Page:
Nathan Oates, “How to Walk a Dog in the Rain in the City”

Before the leash even comes out of the closet, distract him. Resort to the baby talk you used when he was a puppy, or from the years before you had children. Give him a cookie. Pat his head, tell him what a good little doggy he is, yes he is, yes he is. Who wants to go out? Come on, let’s go out, come on. Hurry down the stairs. It’s key to have him forget it’s raining from the time he’s lying on the living room rug to the time you reach the lobby and he’s faced with the sopping streets. Be ready with your umbrella so you can walk out and open it and head down the stoop as if it’s no big deal that it’s raining, see, dog? No big deal. Now just go to the bathroom. Disregard all the rules you usually try to follow such as: no peeing on trees, or trashcans, or fences, or the steps of people’s houses. During the dry days you’ve trained him to pee in the street, but now, in the rain, as he hunches in upon himself and looks up at you as if each raindrop was spit from your mouth, you let him go wherever he wants. Ignore him, look around, as if you don’t even notice the rain soaking through your shoes and dampening your pants to the knee. Don’t get angry, even when he stops, half-lifts a leg, then pauses, glances up at the rain, back at you, and lowers his leg without peeing. Don’t start to scold him and say things like, “Do you think I care if you have to hold your pee for twelve hours?” Because he knows you care. And by now he’s terribly wounded, wet through, miserable, completely unable to pee. Eventually, you’ll have to give up. There’s no hope of the dog actually peeing. But you might feel better because you tried, you did your part, and, really, it’s his fault now. Back upstairs, give him a cookie after you rub him down, tell him he’s a good dog. Because there’s always the next time, the next rain. Maybe then he’ll learn.

Nathan Oates’s debut collection of stories, The Empty House, won the 2012 Spokane Prize and is now available. His stories have appeared in The Antioch Review, The Missouri Review, Witness, the Alaska Quarterly Review, and elsewhere. His stories have been anthologized twice in The Best American Mystery Stories (2008 & 2012) as well as in Forty Stories (Harper Perennial). He teaches creative writing at Seton Hall University, where he also directs the Poetry-in-the-Round reading series.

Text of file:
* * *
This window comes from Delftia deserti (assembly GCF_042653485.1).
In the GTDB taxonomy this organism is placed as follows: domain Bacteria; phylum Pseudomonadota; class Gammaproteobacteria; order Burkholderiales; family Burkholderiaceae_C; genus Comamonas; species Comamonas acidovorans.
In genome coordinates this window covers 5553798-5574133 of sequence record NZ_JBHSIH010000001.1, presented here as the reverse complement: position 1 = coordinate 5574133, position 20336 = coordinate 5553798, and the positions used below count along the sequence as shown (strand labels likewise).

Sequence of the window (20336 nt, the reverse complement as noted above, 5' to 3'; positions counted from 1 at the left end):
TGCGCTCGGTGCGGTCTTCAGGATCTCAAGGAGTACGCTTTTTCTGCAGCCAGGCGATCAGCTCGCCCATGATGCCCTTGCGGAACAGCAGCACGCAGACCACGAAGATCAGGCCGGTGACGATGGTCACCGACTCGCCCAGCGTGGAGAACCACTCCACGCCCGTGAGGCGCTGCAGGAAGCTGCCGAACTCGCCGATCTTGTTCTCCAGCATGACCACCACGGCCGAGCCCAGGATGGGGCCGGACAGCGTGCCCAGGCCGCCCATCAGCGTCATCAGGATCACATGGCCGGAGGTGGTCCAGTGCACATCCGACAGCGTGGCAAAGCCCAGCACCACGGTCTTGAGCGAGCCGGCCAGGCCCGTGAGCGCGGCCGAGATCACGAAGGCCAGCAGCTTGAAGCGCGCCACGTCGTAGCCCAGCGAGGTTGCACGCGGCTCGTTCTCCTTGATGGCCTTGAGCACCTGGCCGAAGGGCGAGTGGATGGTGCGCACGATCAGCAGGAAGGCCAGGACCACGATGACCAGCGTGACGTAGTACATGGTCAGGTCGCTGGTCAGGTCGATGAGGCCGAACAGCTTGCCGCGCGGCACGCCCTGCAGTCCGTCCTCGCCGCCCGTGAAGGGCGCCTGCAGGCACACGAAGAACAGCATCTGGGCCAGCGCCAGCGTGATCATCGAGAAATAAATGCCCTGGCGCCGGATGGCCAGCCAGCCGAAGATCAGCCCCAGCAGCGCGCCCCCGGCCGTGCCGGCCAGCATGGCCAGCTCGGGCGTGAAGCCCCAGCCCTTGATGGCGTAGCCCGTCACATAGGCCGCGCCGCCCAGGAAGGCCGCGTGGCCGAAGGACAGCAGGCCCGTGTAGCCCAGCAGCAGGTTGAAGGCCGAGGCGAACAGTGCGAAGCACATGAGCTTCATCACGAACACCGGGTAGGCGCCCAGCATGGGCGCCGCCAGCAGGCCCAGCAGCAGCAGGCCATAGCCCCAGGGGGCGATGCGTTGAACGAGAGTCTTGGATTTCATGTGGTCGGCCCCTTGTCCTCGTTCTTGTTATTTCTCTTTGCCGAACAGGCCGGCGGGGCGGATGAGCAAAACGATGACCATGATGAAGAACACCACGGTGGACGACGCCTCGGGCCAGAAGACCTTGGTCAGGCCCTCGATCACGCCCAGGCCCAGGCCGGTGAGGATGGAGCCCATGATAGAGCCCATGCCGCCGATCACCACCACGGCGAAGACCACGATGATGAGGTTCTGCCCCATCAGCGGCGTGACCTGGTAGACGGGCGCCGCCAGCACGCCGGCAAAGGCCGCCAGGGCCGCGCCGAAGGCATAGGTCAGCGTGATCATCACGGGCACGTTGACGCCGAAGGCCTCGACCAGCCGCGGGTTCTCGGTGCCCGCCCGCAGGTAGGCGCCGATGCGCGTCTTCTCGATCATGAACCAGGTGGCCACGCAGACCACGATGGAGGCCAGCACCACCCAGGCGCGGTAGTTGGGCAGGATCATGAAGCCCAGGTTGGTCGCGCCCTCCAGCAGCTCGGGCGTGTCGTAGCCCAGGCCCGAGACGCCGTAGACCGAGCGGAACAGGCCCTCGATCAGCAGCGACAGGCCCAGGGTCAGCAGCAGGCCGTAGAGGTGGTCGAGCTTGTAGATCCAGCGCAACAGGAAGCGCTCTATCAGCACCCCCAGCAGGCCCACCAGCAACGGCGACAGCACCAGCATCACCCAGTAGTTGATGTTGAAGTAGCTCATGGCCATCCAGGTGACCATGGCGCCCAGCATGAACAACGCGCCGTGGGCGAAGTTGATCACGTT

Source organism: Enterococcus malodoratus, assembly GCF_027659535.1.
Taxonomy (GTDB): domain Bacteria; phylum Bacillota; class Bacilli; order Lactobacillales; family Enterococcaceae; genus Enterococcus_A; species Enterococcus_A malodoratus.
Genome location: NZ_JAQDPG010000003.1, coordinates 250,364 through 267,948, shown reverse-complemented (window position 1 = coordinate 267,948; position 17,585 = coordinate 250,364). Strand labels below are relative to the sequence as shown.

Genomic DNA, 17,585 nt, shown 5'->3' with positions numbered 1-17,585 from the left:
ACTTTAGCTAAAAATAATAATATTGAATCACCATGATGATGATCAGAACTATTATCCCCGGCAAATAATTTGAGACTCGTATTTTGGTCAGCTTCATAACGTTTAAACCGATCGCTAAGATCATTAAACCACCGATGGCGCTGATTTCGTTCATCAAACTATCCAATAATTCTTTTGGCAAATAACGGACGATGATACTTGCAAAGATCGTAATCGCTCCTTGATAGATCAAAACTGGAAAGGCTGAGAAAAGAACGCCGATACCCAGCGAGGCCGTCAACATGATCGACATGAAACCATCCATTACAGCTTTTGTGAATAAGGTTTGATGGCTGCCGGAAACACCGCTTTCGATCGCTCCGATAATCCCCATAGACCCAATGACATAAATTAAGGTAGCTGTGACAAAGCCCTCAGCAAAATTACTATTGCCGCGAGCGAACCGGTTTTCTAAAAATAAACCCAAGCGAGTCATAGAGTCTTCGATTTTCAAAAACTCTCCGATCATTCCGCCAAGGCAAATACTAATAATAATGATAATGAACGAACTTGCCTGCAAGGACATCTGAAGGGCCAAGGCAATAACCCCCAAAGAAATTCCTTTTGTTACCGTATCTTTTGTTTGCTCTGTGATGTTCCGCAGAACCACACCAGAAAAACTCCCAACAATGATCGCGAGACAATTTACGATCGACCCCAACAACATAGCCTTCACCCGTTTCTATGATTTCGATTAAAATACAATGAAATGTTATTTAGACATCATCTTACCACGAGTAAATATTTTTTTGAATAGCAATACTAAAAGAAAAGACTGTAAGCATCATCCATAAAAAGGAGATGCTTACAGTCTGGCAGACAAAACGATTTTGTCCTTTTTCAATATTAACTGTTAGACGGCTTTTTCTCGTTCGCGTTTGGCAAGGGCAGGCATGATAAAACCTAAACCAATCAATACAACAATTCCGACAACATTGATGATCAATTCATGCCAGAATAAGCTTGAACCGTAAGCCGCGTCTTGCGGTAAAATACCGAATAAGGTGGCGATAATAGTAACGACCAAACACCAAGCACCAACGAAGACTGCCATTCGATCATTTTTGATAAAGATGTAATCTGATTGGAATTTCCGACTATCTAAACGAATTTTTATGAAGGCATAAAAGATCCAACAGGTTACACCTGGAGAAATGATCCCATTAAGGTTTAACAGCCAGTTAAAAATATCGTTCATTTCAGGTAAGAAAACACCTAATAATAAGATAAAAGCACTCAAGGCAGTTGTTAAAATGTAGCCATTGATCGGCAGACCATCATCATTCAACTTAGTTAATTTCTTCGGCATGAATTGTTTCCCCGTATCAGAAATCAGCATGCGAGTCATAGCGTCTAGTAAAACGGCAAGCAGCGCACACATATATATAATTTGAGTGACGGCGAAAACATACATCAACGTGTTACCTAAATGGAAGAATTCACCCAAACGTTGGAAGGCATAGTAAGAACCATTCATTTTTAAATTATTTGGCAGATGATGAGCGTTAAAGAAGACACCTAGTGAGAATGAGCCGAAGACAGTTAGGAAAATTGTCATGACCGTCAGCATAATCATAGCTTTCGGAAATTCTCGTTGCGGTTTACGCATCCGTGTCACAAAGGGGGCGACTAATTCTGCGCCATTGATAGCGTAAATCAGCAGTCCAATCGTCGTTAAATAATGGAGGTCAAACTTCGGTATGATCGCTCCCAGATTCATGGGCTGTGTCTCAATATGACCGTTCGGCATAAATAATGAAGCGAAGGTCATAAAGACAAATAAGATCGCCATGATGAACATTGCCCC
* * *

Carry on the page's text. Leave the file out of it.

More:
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Nathan Oates’s new book:

The Empty House

The Empty HouseFrom the northern wilderness of Alaska to the mountains of Guatemala, from rural Ireland to war-torn Haiti, from the small towns of Montana to the crowded suburbs of New Jersey, the characters in these award-winning stories travel with dreams of escape, but find themselves ensnared by cultural misunderstandings, political strife, and the weight of family. The characters walk the fine line between safety and danger, between good and evil, between life and death, and on their way find their truest selves revealed.

Where to find it: Willow Springs Editions

 

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Michael Piafsky, “How to Assemble Prefab Furniture Without Getting a Divorce”

  1. Never double-check the contents of the box. Only then can you can blame missing parts on the packers. Marriage is about finding common ground—like a patsy on whom you can redirect all of your vitriol and blame, until you are calm enough to find that washer where it was all along, stuck to your left sock.
  2. Always wear shoes.
  3. Tape a piece of paper over the nearest floor vent, even if that vent is thirty feet away and in another room. All screws fall into floor vents. It is a law of the universe.
  4. Sometimes there are extra parts. Sometimes there aren’t. But extra pieces erode confidence. If you think you might be heading into a future with spare parts, throw them into the fish tank before your spouse notices.  If you later need them, then you become the hero who thought to check Sanjay Guppyta’s tank. Win/Win.
  5. Unauthorized power-tool usage, like cocaine, feels immediately wonderful but ends in destruction.
  6. Drink heavily before, during, and after.
  7. Enjoy your furniture. One day it will make excellent kindling.

Michael Piafsky is the director of creative writing and an associate professor of English at Spring Hill College, in Mobile, Alabama. His recent fiction and nonfiction has appeared in The Missouri Review, Jabberwock Review, Bluestem, Ocho, Meridian, Bar Stories and elsewhere. Earlier this year he was a finalist in the Glimmer Train Short Story Award for New Writers and was a finalist in the 2012 Tuscany Prize for Fiction.

Michael Piafsky’s new book:
All the Happiness You Deserve

HappinessCoverSmall-250x346An Everyman searches for truth and meaning in a life fraught with unsettling challenges, joyful milestones, and the unconscious awareness of the passage of time. The seventy-eight evocative cards of the Tarot deck frame the narrator’s story as he journeys through the phases of his life from childhood to old age.

Where to find it: Prospect Park Books